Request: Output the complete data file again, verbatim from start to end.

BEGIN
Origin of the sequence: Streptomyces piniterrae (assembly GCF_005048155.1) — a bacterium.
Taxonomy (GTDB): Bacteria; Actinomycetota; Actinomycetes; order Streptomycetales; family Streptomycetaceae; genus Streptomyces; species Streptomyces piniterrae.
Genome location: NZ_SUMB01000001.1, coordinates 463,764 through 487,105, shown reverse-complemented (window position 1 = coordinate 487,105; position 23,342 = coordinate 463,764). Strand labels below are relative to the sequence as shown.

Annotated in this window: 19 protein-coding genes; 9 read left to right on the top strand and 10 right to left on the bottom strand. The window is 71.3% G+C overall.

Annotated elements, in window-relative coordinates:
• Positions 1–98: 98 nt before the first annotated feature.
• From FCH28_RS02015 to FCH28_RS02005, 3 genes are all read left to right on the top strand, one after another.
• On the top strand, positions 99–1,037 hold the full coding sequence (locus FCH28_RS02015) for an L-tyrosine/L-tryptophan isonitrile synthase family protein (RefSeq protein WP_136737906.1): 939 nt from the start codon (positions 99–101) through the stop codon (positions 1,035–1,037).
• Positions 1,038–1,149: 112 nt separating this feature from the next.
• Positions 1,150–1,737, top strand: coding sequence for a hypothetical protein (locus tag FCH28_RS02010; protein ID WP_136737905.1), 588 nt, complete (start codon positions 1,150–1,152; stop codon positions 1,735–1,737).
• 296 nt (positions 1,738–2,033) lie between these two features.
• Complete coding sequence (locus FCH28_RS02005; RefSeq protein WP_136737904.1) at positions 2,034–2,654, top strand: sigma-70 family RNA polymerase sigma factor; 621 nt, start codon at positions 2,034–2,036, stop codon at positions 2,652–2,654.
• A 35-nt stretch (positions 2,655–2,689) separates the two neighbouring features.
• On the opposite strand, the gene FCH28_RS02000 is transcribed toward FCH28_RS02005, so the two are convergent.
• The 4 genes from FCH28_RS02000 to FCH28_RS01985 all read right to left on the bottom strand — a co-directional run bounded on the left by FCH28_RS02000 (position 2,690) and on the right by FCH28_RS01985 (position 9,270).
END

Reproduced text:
Origin of the sequence: Streptomyces piniterrae (assembly GCF_005048155.1) — a bacterium.
Taxonomy (GTDB): Bacteria; Actinomycetota; Actinomycetes; order Streptomycetales; family Streptomycetaceae; genus Streptomyces; species Streptomyces piniterrae.
Genome location: NZ_SUMB01000001.1, coordinates 463,764 through 487,105, shown reverse-complemented (window position 1 = coordinate 487,105; position 23,342 = coordinate 463,764). Strand labels below are relative to the sequence as shown.

Annotated in this window: 19 protein-coding genes; 9 read left to right on the top strand and 10 right to left on the bottom strand. The window is 71.3% G+C overall.

Annotated elements, in window-relative coordinates:
• Positions 1–98: 98 nt before the first annotated feature.
• From FCH28_RS02015 to FCH28_RS02005, 3 genes are all read left to right on the top strand, one after another.
• On the top strand, positions 99–1,037 hold the full coding sequence (locus FCH28_RS02015) for an L-tyrosine/L-tryptophan isonitrile synthase family protein (RefSeq protein WP_136737906.1): 939 nt from the start codon (positions 99–101) through the stop codon (positions 1,035–1,037).
• Positions 1,038–1,149: 112 nt separating this feature from the next.
• Positions 1,150–1,737, top strand: coding sequence for a hypothetical protein (locus tag FCH28_RS02010; protein ID WP_136737905.1), 588 nt, complete (start codon positions 1,150–1,152; stop codon positions 1,735–1,737).
• 296 nt (positions 1,738–2,033) lie between these two features.
• Complete coding sequence (locus FCH28_RS02005; RefSeq protein WP_136737904.1) at positions 2,034–2,654, top strand: sigma-70 family RNA polymerase sigma factor; 621 nt, start codon at positions 2,034–2,036, stop codon at positions 2,652–2,654.
• A 35-nt stretch (positions 2,655–2,689) separates the two neighbouring features.
• On the opposite strand, the gene FCH28_RS02000 is transcribed toward FCH28_RS02005, so the two are convergent.
• The 4 genes from FCH28_RS02000 to FCH28_RS01985 all read right to left on the bottom strand — a co-directional run bounded on the left by FCH28_RS02000 (position 2,690) and on the right by FCH28_RS01985 (position 9,270).